Injury Prevention and Recovery

Injuries and poor recovery can definitely stun your progress and training achievements. While there isn’t really much you can do for acute injuries, we can still ensure that our body recovers properly after each workout, minimizing the chance of bad training outcomes.

Some general guidelines you can follow in order to recover fast and prevent any injury include:

  • Warm up properly before every workout. This is crucial, since you are risking serious health problems by not doing so.

  • Execute each exercise with proper form. Swinging and rocking the weights won’t get you far. Lower the load if you need so, just do each movement in a correct fashion.

  • Do not overtrain! Too many people spent way too many hours in the gym working out. All you really need is 1 hour, in some cases even less.

  • Make sure you are taking in the right nutrients and fluids outside the gym, this can have a significant impact on your recovery rate. Sleeping is another crucial factor that you will need to have in check.

  • Incorporate deload weeks from time to time. This will allow your body to heal and recover properly.

Never Give Up

Becoming a better version of yourself is definitely not easy. Eventually, you will reach a point in your fitness journey at which you are going to think about giving up.

Do not do it! Remember that progress doesn’t happen overnight, it is a continuous upward climb that you need to conquer. There are many ways to be successful with your training, but the one single thing that a successful and sustainable training needs is consistency.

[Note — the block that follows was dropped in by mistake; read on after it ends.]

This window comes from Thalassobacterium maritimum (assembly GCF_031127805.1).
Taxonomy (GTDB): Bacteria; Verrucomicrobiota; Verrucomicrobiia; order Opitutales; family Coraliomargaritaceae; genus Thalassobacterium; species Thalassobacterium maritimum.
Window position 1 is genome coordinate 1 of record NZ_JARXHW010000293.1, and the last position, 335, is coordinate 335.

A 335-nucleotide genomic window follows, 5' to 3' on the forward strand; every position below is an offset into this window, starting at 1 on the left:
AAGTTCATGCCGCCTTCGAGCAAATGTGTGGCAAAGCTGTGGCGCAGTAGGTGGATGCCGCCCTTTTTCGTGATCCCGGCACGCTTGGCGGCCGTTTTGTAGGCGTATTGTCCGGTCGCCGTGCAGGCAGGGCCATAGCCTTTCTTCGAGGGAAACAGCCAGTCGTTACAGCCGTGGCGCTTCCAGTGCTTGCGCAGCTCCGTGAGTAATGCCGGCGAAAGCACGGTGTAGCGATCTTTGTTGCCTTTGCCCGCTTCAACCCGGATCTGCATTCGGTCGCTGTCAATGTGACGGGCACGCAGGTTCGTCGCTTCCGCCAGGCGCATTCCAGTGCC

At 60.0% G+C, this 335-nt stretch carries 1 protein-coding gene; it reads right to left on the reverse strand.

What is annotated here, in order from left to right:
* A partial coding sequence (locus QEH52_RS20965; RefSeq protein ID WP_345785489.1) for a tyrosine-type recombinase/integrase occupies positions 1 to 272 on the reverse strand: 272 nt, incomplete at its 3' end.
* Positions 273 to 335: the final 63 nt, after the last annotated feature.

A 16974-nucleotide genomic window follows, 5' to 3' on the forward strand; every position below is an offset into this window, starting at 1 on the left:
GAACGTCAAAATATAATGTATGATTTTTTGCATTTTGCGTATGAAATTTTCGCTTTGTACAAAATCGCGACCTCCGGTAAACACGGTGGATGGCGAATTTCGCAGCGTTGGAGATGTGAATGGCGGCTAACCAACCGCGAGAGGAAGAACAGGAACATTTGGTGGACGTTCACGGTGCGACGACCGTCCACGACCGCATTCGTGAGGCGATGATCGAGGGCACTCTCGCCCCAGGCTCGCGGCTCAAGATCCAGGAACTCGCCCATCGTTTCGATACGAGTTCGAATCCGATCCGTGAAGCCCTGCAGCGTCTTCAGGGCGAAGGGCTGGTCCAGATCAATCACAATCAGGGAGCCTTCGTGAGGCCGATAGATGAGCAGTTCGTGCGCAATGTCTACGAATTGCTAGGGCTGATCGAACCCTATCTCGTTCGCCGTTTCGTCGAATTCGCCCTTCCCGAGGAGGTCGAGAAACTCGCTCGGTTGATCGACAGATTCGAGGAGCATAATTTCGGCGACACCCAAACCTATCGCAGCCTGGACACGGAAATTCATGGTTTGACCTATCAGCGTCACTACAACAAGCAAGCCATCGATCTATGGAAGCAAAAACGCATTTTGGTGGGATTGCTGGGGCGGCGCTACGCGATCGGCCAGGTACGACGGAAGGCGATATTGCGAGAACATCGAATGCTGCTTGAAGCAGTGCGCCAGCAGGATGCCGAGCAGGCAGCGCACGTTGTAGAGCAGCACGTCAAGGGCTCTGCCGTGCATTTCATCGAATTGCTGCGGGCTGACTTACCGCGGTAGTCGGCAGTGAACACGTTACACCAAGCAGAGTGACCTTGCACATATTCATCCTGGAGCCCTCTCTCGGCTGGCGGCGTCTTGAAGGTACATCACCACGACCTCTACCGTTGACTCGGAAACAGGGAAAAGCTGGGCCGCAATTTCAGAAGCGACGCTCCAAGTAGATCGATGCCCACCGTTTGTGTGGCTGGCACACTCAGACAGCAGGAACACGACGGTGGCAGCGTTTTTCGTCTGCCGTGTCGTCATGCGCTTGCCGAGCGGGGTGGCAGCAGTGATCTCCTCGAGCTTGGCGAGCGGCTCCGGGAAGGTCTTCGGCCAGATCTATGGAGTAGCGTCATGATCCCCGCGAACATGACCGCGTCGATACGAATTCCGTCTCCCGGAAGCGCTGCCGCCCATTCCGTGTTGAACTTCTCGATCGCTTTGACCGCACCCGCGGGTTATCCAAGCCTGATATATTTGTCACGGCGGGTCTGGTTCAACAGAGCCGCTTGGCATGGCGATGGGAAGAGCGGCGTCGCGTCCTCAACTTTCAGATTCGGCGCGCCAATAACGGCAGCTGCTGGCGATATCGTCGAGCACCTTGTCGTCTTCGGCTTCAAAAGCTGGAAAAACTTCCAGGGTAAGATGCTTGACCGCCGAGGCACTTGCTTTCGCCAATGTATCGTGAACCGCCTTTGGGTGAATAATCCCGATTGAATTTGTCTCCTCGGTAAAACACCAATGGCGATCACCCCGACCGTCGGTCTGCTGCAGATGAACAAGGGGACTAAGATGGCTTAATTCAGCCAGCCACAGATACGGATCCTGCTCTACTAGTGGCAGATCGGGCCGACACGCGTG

Create goals, train smart and believe me you will have long-term training success.

Sustainable Program Example

To simplify things, we are going to showcase a sustainable training program below so that you can get on the right track in no time.

  1. Monday

Regular Strength Training

  • Heavy compound lifts, followed by isolation movements

  • Rep range: 4-6 reps (80% 1RM)

  1. Tuesday

Isometric Strength Training

  • Compound isometric exercises, no movement

  • 60-70% 1RM

  1. Wednesday

High Intensity Interval Training (HIIT)

  • High intensity biking with short rest periods

  • Workout duration: 15-20 minutes

  1. Thursday

Rest day

  • Stretch, meditate and avoid stress

  1. Friday

Circuit Training (Strength oriented)

  • Heavy compound lifts followed by isolation movements

  • Rep range: 4-6 reps (60-70% 1RM)

  • 3-4 circuits in total

  1. Saturday

Low Impact Cardio (Steady state)

  • Slow-paste hiking (40-60 minutes)

  1. Sunday

Rest day

  • Ice bath, tai-chi and stretching

References:

  1. https://www.ncbi.nlm.nih.gov/pmc/articles/PMC4562558/

  2. https://www.ncbi.nlm.nih.gov/pubmed/14986190